Housing sales continue red-hot pace
Eagle County’s residential real estate sales finished the year on the same torrid pace set in August as recession and war-worried 2003 ended nearly even with 2002’s sales totals.
The turnaround last year is like a tale of two seasons, as economic recovery began and war tensions subsided. When that happened, transactions began.
December’s sales of $185 million” a one-month record ” boosted the annual sales total to $1.47 billion, just 2 percent behind 2003’s $1.5 billion. The number of transactions in December, 288, was 11 percent ahead of last December. The annual total of transactions in 2003 was 2,597, second only to the total tallied in the all-time boom year of 2000 when there was 2,672. Unlike 2000, the majority of sales were resales of existing property.
Sales activity during the first seven months of 2003, and particularly leading up to and immediately following the outbreak of hostilities in Iraq, was at one point, 17 percent less than 2002’s level. That changed when sales surged in August, statistics compiled by Land Title Guarantee Company show. Those sales mirror the rise of the stock market which crossed the 10,0000 mark earlier this year and now sits at nearly 10,600.
Statistics compiled by Led Gardner of Sonnenalp Real Estate show the surge in sales was significant. Since August, there were $791 million in sales and 1,371 transactions. Those totals surpass the same time frame in the benchmark year of 2000, he said.
December totals were punctuated by sales of large and extreme top-end properties like an $8.3 million sale at Vail’s Spraddle Creek, a $5.6 million property in Beaver Creek’s Bachelor Gulch and the $10. 8 million sale of the Lodge at Cordillera.
“The high end of our market is largely driven by how buyers feel at a particular moment,” said Gardner. “Now whether they can afford a property or not. If economic prospects are bright, and attractive inventory is available buyers in this niche are more inclined to move forward with their purchase decisions.”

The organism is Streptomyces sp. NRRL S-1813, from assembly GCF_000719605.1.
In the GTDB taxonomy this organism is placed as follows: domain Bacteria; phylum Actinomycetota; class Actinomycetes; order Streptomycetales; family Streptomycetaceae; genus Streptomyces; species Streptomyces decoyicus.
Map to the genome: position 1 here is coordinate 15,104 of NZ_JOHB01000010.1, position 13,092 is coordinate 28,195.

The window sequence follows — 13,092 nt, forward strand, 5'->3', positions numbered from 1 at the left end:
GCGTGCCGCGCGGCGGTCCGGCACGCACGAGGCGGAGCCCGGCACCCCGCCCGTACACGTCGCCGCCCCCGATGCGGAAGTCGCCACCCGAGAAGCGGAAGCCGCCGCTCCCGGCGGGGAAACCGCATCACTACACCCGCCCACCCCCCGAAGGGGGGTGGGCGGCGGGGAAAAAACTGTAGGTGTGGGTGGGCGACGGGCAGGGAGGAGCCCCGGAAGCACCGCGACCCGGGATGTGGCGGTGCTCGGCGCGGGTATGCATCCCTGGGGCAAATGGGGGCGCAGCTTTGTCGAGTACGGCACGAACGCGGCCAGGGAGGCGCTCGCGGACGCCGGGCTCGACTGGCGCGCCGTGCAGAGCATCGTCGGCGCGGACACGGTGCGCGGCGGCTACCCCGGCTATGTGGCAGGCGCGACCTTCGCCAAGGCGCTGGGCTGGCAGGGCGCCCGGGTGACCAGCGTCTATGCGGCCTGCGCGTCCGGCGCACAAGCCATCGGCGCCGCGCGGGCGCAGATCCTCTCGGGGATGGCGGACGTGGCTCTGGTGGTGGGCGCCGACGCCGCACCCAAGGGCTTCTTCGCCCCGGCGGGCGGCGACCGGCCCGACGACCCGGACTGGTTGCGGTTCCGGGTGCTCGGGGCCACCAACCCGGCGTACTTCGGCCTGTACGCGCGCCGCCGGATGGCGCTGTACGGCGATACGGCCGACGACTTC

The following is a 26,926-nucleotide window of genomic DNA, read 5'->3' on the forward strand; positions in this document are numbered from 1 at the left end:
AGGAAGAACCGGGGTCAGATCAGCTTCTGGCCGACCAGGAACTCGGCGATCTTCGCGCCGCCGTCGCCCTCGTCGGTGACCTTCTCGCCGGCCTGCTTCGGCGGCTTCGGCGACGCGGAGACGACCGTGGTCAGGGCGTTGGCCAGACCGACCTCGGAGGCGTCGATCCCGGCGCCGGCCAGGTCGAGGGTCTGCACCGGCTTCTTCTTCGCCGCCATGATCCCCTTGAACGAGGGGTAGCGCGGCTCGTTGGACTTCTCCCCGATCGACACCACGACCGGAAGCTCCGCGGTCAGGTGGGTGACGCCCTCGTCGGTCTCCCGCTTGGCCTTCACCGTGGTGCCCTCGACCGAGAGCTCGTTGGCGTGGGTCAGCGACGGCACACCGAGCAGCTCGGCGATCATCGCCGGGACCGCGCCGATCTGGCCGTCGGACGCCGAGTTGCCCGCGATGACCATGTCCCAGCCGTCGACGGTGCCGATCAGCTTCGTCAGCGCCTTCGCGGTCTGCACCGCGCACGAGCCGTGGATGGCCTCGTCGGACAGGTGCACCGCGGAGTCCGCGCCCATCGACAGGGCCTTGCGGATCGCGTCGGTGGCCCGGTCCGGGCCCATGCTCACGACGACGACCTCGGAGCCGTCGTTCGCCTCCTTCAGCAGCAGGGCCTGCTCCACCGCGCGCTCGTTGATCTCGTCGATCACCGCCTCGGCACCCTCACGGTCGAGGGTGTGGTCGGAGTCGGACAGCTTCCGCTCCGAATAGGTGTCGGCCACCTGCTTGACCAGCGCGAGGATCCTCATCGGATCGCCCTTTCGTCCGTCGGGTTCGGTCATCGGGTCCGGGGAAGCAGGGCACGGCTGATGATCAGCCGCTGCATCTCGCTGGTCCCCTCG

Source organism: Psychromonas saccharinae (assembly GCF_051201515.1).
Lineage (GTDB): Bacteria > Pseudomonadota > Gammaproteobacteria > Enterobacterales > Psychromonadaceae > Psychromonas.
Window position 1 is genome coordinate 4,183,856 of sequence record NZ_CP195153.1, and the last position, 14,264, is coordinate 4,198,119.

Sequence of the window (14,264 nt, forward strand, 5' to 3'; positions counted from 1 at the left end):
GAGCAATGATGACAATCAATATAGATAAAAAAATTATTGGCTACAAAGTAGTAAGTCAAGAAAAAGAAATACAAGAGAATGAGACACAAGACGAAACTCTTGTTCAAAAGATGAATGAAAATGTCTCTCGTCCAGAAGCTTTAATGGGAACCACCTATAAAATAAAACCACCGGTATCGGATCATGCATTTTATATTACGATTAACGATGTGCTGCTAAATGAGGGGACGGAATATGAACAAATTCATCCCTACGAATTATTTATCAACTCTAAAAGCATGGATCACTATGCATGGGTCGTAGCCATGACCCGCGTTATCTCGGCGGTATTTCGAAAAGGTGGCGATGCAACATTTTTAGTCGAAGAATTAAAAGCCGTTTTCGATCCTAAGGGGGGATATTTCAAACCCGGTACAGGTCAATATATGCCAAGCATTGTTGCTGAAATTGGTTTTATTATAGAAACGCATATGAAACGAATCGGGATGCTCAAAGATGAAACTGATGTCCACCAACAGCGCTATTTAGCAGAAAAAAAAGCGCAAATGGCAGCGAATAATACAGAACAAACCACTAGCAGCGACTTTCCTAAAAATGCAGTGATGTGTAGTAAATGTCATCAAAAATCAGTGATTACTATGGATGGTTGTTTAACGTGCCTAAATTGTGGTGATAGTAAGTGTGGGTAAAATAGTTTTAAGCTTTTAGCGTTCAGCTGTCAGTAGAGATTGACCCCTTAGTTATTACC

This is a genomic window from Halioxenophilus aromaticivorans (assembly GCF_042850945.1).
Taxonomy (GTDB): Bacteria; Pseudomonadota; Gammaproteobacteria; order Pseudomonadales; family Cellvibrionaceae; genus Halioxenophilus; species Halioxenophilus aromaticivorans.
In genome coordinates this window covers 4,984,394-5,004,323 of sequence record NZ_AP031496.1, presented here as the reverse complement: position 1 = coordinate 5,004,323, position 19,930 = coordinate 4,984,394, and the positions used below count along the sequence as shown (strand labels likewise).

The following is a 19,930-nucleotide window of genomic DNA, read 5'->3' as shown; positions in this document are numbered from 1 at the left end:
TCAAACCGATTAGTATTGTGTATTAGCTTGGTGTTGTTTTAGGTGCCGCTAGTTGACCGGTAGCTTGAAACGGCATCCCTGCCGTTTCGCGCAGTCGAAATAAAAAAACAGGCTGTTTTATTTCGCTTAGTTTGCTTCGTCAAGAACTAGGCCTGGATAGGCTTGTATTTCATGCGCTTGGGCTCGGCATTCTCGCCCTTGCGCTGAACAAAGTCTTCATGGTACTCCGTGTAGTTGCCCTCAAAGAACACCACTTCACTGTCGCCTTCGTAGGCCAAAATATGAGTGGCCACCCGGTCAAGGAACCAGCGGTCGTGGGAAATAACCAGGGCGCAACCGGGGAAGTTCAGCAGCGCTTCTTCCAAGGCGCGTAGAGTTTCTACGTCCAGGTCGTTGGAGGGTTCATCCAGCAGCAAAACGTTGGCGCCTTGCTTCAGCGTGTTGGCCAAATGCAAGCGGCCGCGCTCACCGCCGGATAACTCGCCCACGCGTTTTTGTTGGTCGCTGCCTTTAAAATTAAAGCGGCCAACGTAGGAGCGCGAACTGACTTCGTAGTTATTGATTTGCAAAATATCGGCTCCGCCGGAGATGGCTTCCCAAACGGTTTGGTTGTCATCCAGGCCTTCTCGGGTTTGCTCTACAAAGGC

Nearly half of December’s sales totals, $90.38 million, came from the 30 transactions on property priced at $1 million and up. Entry-level housing priced at less than $291,565 contributed four and one-half times that number of transactions, and totaled $40.5 million. Housing priced at $500,000 and less totaled two-thirds of all sales transactions and 28 percent of the dollar volume.
Depending on what definition of “mid-range” you use, housing priced from $500,000 to $1 million totaled 38 sales and $26.8 million.
The average sales price of improved residential property in December was $680,405.
Gardner said he expects the resurgence in sales activity to continue into 2004.
“The combination of favorable economic conditions, a strong and active real estate market and ample inventory will help ensure that the new year will enjoy a strong start and that we can expect continued success in 2004,” he said.
2003 in review
On any given day in 2003, an average of more than 40 million in real estate was bought and sold in Eagle County.
Entry level housing, that priced at $500,000 and less, created the greatest number of transactions in 2003 “1,862, or nearly 72 percent of all transactions.
Property priced at $500,000 to $1 million provided the least number of transactions “233, or just under 9 percent of the transaction total while properties priced at $1 million and above provided 502 transactions or 19 percent of the total.
From a dollar-volume standpoint entry-level housing contributed $638.22 million or 43 percent of the dollar volume while property priced from $500,000 to $1 million contributed 164.56 million or 11 percent and properties priced at $1 million and up provided 46 percent of the dollar volume.
The $1.471 billion posted in 2003 is the third largest residential property sales total since 2000’s 1.7 billion and 2002’s 1.5 billion.
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